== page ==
4.3. Wave Action

Changes in wave action can be one of the most important drivers of coastal change. Wave energy has increased and is globally associated with global warming [7]. Increases in wave heights are more significant for higher percentiles, especially in high latitudes [11]. Future projections also point to increases in wave heights along many coastlines, including the extremes, although with strong spatial variability [10,12,54]. Local changes in wave action, as well as the strong influence of interannual patterns, such as El Niño or the North Atlantic Oscillation [55,56,57], necessitate including local projections and effects when predicting and forecasting wave-driven impacts in coastal areas. Furthermore, recent research has also indicated that wave forces could drive important impacts, especially for low-lying areas, sandy shorelines and islands, or coastal infrastructure [58,59]. Changes in wave action will accelerate coastal erosion (Figure 7, Figure 8 and Figure 9), require upgrading and increased costs of coastal defenses [60,61], port activity and operations [62] and alter sediment transport and beaches [14,63,64]. Local changes in wave action, as well as the strong influence of interannual patterns, such as El Niño or the North Atlantic Oscillation [55,56], need local projections for predicting these local impacts. These impacts are occurring globally in developed regions such as the U.S., but also represent important challenges in developing countries and island nations (Figure 7 and Figure 8).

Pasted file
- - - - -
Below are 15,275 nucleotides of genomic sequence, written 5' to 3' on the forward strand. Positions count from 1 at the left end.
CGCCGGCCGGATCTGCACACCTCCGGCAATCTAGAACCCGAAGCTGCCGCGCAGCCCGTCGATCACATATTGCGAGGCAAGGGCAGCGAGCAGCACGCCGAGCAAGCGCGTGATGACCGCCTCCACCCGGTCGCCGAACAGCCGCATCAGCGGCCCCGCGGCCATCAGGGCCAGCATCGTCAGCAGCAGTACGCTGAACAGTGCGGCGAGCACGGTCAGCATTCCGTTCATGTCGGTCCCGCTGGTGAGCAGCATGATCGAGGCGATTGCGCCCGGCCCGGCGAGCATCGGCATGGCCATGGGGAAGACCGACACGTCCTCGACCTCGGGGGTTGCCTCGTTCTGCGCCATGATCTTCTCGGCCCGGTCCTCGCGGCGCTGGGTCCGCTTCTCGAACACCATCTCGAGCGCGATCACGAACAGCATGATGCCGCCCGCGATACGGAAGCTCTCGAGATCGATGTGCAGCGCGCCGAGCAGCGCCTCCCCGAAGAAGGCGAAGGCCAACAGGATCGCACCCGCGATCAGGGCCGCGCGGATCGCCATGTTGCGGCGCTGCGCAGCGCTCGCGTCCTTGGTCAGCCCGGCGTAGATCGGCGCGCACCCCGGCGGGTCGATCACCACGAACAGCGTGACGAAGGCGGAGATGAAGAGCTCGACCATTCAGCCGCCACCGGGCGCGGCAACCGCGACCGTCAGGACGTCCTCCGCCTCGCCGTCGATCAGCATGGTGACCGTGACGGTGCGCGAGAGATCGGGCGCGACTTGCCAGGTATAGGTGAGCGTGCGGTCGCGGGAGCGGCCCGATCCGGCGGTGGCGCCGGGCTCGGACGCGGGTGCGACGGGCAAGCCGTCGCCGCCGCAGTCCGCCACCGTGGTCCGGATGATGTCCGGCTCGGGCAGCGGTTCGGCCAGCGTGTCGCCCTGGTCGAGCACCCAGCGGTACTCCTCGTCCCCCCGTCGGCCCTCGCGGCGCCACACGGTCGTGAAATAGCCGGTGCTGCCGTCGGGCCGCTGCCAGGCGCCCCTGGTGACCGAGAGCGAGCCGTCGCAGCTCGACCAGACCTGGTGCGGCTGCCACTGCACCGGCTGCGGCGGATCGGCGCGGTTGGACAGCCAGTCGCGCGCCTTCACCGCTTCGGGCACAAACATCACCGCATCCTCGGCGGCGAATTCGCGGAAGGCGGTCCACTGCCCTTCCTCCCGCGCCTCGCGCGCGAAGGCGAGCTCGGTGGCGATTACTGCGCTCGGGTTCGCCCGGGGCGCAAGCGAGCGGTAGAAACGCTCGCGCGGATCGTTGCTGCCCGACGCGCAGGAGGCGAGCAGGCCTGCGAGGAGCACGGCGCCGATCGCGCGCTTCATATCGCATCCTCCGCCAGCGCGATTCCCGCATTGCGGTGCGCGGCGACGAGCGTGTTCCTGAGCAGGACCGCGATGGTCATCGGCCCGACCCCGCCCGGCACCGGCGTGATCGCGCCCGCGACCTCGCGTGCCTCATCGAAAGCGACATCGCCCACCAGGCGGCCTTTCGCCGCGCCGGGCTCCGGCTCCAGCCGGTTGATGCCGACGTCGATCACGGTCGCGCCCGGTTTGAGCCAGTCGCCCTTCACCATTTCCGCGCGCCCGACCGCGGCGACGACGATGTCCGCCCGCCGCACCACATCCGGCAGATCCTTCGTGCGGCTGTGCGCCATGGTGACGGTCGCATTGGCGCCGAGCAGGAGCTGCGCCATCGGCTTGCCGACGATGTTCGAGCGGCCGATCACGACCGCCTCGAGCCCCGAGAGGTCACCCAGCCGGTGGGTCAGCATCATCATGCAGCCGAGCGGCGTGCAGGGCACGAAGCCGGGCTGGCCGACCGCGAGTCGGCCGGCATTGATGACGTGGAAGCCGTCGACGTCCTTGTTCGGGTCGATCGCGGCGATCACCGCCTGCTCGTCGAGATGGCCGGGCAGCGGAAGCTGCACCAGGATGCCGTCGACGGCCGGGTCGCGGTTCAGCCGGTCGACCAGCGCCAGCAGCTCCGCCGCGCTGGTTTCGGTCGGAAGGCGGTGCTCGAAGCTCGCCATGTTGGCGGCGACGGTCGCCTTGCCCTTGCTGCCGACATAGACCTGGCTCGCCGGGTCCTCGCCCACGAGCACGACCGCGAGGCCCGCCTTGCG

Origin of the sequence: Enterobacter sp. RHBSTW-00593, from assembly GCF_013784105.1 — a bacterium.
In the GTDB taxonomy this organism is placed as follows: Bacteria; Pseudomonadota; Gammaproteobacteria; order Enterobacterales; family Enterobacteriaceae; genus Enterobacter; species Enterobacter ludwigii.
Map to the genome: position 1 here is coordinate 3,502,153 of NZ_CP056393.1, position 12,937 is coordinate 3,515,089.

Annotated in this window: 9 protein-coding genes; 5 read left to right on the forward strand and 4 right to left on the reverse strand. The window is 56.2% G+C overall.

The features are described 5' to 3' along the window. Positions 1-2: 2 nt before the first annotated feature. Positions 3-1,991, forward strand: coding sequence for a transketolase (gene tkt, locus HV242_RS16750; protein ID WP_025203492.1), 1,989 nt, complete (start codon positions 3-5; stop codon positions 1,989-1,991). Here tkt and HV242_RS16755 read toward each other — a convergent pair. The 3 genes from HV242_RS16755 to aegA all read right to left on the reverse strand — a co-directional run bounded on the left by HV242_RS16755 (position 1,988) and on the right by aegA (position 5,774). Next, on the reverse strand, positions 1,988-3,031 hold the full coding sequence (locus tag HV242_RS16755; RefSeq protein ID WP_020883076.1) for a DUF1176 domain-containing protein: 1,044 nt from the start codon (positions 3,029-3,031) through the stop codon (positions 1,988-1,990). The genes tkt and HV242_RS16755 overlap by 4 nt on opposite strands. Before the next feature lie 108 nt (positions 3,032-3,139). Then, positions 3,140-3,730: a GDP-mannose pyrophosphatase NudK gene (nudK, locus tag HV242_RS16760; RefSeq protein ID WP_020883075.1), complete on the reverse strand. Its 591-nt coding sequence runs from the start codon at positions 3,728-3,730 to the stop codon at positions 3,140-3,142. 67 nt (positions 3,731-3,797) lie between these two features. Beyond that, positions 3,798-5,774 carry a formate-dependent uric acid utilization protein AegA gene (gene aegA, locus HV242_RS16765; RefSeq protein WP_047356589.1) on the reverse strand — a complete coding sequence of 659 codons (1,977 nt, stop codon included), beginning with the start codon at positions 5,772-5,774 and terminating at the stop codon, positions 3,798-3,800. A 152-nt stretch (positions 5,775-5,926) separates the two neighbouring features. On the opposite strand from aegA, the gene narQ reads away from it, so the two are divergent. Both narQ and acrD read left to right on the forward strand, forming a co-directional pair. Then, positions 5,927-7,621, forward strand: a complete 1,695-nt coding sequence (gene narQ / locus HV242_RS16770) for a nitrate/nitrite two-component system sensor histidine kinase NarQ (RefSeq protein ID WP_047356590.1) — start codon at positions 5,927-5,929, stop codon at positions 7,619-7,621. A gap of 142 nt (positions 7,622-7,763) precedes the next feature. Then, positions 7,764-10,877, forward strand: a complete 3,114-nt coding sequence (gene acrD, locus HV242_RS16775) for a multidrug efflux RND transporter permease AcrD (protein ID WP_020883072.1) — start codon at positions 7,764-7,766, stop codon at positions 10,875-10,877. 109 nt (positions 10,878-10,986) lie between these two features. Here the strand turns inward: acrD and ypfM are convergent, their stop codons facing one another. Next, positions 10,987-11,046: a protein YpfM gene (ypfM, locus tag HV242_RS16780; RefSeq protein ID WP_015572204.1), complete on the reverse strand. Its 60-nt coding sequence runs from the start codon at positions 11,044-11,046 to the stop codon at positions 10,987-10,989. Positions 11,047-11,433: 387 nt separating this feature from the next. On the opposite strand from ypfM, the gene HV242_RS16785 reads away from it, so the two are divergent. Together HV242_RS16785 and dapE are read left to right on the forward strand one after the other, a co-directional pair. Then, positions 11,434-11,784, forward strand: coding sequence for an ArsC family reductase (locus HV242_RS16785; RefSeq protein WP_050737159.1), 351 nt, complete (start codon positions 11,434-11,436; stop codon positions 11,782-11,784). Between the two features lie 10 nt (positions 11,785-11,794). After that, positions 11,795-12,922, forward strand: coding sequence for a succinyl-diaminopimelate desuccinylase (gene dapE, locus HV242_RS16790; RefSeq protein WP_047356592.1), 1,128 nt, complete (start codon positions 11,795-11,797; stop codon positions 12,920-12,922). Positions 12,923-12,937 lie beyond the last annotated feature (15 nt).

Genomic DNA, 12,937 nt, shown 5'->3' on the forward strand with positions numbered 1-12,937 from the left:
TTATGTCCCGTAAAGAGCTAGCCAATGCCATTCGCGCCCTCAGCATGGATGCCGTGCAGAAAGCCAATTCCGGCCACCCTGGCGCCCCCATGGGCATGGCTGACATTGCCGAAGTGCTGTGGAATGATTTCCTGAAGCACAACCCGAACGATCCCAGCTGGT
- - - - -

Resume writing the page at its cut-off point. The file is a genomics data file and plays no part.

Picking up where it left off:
4.4. Other Effects of Climate Change in Coastal Areas